Pedestrian or not? It’s up for your interpretation.

Photo by Krista

At a family celebration a couple of years back, I had the chance to see panoramic views of my city. One such vista was of the Esplanade Riel, a pedestrian bridge spanning the Red River alongside the Provencher Bridge, which carries vehicle traffic.

Esplanade Riel and the Provencher Bridge represent much more than simply a way to traverse the murky waters of the Red River. They connect English-speaking Downtown Winnipeg with St. Boniface, a primarily French-speaking neighborhood in which Louis Riel, the father of Manitoba, was born.

Esplanade Riel — photo by Krista.

What struck me most, seeing it from high atop the city, was that Esplanade Riel’s striking design is anything but “pedestrian,” which also means “lacking inspiration or excitement; dull.” It seems fitting that such a beautiful walkway is the path that connects people of different languages and cultures.

What does pedestrian mean to you? Perhaps this is a great chance to go out and practice some street photography. Maybe you’ll capture something truly “pedestrian” — something that could use a dose of inspiration. Regardless of how you interpret this challenge, I’m looking forward to seeing the results.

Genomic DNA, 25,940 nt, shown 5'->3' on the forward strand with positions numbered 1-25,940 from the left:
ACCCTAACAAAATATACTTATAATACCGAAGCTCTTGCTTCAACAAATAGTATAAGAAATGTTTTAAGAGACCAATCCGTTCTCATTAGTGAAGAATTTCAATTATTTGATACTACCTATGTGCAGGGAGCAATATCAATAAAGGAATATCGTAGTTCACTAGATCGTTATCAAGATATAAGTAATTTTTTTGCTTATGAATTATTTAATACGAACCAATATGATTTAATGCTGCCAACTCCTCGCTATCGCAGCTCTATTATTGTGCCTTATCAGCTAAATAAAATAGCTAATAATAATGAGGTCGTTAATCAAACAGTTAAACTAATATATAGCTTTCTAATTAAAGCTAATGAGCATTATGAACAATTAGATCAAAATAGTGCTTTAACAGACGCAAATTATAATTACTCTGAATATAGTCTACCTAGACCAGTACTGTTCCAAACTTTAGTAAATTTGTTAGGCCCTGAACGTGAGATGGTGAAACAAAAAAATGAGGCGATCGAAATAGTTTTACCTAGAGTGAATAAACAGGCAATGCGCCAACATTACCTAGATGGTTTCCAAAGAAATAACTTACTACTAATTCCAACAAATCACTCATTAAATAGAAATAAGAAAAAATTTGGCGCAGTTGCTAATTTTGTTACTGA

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  1. Krista, great challenge – thanks! Do you (or anybody else readng this) happen to knwo if this bridge is by Santiago Calatrava? Looks like it is…

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  2. Paris has much to offer to anyone, but to fully experience it, you must take it slow like sipping a good wine. In other words, you must proceed with the intention that you’d be coming back.

    What a better way to do that than to sit outside a cafe and watch people as the locals do. You can see them, in different shapes and colors, come and go about their business, immersed in a world of their own making. What’s interesting, though, is that before you can pass judgment on them, they’re gone and a new group of folks appear.


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